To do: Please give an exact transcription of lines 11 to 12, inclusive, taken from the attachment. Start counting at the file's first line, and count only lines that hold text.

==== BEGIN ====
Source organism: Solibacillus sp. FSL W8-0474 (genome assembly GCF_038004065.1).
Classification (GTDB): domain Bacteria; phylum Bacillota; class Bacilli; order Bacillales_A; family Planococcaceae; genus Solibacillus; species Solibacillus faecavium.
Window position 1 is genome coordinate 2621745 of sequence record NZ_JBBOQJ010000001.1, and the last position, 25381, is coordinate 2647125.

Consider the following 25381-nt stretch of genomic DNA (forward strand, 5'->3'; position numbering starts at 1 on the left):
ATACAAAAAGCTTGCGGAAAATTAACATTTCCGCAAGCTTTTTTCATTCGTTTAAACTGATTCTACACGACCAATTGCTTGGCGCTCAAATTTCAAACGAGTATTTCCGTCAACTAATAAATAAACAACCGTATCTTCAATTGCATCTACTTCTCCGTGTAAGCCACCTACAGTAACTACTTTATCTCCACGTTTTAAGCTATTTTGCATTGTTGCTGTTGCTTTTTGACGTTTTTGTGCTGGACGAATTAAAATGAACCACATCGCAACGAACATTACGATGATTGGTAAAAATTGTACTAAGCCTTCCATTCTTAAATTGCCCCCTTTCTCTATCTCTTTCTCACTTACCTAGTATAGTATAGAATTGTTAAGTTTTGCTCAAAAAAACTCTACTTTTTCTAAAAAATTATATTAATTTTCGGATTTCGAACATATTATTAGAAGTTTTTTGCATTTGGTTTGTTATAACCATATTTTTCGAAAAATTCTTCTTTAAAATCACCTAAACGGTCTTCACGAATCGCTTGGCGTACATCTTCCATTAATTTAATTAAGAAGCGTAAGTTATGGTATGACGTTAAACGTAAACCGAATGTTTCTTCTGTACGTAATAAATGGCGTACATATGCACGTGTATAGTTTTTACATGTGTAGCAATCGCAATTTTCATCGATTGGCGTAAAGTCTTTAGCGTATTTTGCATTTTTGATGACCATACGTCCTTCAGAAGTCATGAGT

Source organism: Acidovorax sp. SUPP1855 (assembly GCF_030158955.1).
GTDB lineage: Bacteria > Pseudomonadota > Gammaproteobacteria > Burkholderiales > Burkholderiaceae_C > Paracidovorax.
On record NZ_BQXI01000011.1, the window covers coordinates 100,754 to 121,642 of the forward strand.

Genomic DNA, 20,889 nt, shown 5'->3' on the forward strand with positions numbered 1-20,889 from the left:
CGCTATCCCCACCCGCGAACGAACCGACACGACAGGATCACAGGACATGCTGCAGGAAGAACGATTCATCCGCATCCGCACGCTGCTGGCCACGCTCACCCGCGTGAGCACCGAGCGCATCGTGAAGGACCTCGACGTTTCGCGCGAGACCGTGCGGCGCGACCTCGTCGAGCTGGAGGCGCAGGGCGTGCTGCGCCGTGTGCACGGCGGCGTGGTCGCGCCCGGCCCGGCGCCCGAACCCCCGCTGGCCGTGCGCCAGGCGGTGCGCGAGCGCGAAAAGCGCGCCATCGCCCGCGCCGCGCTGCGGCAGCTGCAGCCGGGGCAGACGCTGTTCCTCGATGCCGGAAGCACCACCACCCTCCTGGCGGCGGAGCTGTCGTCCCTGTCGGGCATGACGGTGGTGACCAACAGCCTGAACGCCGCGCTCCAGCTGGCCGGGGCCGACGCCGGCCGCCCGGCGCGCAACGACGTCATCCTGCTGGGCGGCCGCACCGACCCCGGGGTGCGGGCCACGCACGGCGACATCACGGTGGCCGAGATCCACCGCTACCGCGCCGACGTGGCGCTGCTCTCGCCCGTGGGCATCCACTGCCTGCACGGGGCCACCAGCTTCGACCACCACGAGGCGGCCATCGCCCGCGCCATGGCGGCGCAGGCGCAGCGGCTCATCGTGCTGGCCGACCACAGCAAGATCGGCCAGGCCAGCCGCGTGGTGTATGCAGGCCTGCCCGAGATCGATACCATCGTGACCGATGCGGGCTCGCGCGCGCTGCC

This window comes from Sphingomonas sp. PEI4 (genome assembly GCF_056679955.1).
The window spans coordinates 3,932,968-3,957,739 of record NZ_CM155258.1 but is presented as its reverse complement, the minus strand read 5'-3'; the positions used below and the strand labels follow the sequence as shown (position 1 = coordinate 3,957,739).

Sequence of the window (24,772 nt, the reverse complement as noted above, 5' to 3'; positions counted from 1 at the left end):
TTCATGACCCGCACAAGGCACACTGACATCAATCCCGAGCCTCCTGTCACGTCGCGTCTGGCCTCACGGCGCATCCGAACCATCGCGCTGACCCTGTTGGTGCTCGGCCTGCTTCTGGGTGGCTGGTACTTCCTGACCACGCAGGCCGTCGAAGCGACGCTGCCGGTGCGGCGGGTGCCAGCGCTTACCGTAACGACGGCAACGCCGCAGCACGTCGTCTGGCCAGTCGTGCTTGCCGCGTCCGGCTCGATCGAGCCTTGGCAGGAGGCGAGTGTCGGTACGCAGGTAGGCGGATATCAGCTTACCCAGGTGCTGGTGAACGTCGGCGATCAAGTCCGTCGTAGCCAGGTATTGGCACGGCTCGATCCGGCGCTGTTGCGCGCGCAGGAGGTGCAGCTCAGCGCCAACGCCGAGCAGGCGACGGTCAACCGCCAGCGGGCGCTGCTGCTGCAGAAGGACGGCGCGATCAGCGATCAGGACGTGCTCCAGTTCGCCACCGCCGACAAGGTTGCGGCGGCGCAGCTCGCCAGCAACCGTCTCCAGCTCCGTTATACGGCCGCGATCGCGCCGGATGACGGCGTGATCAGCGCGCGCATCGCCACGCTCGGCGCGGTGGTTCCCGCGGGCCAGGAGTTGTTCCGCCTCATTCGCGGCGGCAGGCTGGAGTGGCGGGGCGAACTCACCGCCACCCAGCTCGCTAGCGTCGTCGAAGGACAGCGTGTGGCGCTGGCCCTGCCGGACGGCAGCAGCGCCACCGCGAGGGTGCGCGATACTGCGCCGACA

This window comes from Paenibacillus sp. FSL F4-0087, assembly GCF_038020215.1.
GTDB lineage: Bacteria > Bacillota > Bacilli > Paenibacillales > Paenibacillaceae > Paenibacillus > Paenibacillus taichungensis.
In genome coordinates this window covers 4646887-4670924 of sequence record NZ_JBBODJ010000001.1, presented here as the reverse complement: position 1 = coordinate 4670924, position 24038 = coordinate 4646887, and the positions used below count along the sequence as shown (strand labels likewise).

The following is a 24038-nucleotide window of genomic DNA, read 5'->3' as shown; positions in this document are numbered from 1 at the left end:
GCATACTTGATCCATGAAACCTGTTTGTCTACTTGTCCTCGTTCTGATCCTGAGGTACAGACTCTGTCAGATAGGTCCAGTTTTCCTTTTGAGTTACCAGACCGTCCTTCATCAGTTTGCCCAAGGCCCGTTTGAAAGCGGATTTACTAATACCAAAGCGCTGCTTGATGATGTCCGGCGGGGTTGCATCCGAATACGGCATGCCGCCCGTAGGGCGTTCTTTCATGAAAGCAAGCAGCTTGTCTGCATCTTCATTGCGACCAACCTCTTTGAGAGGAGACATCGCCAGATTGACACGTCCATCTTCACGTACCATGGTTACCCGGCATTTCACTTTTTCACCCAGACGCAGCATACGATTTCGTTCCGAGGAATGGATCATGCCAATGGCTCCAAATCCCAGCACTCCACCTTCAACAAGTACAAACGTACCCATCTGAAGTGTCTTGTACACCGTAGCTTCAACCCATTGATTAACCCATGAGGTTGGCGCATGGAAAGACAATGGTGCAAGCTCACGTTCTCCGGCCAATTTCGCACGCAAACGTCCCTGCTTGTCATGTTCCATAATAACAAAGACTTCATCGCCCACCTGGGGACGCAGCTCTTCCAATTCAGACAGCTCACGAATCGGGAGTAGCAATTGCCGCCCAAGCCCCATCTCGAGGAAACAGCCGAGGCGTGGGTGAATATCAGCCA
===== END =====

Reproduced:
This window comes from Sphingomonas sp. PEI4 (genome assembly GCF_056679955.1).
The window spans coordinates 3,932,968-3,957,739 of record NZ_CM155258.1 but is presented as its reverse complement, the minus strand read 5'-3'; the positions used below and the strand labels follow the sequence as shown (position 1 = coordinate 3,957,739).